3 years ago

Gauge from holography and holographic gravitational observables.

José A. Zapata

In a spacetime divided into two regions $U_1$ and $U_2$ by a hypersurface $\Sigma$, a perturbation of the field in $U_1$ is coupled to perturbations in $U_2$ by means of the holographic imprint that it leaves on $\Sigma$. The linearized gluing field equation constrains perturbations on the two sides of a dividing hypersurface, and this linear operator may have a nontrivial null space. A nontrivial perturbation of the field leaving a holographic imprint on a dividing hypersurface which does not affect perturbations on the other side should be considered physically irrelevant. This consideration, together with a locality requirement, leads to the notion of gauge equivalence in Lagrangian field theory over confined spacetime domains.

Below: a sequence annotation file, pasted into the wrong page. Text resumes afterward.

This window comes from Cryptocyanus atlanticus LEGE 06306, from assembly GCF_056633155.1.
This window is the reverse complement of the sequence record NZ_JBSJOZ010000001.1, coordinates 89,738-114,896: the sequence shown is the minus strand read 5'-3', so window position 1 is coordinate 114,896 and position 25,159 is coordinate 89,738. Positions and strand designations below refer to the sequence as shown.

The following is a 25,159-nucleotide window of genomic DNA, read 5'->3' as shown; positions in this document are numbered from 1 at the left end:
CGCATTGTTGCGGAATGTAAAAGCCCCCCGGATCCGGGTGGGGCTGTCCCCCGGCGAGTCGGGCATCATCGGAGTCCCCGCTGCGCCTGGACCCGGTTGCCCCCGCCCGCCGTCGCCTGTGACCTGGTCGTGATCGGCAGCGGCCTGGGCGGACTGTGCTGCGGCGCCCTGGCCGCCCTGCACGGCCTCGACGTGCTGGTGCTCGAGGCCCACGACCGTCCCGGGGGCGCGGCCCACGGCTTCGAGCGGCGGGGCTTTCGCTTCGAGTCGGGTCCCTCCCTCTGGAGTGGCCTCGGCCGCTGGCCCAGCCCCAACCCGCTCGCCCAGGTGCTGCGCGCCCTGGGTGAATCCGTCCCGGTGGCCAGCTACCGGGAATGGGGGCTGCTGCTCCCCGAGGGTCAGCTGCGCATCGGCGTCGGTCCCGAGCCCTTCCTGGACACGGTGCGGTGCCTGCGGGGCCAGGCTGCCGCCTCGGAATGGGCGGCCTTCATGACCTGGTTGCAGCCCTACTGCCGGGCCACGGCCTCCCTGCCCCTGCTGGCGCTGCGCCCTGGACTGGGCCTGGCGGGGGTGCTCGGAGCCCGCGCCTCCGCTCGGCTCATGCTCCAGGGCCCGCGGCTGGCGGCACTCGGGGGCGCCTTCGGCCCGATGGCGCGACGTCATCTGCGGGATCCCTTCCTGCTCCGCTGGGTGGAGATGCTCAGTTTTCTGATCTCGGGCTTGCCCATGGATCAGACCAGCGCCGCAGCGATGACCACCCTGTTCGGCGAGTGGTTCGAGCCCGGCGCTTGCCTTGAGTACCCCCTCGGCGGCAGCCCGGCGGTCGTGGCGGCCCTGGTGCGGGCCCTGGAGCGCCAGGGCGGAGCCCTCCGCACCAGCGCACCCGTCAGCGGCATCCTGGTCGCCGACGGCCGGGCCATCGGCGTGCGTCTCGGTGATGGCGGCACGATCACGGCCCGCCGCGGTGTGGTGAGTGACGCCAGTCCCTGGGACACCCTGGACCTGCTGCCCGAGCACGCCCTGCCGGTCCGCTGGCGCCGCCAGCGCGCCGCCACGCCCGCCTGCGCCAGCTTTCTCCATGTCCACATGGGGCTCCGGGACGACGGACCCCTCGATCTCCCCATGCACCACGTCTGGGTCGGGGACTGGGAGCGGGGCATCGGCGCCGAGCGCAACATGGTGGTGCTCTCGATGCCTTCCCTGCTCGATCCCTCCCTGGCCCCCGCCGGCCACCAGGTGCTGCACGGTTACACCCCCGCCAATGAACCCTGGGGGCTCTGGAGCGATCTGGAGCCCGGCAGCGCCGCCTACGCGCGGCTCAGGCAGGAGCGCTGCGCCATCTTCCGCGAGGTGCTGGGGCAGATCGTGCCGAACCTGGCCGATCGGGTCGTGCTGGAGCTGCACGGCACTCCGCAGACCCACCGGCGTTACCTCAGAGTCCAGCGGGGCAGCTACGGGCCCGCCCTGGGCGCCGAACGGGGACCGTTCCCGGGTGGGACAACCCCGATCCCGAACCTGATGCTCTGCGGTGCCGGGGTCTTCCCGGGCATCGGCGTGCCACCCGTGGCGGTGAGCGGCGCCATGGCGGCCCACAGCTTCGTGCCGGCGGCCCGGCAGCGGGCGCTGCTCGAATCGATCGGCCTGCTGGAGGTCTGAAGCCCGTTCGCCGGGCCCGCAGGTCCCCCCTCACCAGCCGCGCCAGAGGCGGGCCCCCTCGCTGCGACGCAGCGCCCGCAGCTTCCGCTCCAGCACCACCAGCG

Physical observables in a spacetime domain $U$ can be calculated integrating (possibly non local) gauge invariant conserved currents on hypersurfaces such that $\partial \Sigma \subset \partial U$. The set of observables of this type is sufficient to distinguish gauge inequivalent solutions. The integral of a conserved current on a hypersurface is sensitive only to its homology class $[\Sigma]$, and if $U$ is homeomorphic to a four ball the homology class is determined by its boundary $S = \partial \Sigma$. We will see that a result of Anderson and Torre implies that for a class of theories including vacuum General Relativity all local observables are holographic in the sense that they can be written as integrals of over the two dimensional surface $S$. However, non holographic observables are needed to distinguish between gauge inequivalent solutions.

Publisher URL: http://arxiv.org/abs/1704.07959

DOI: arXiv:1704.07959v4

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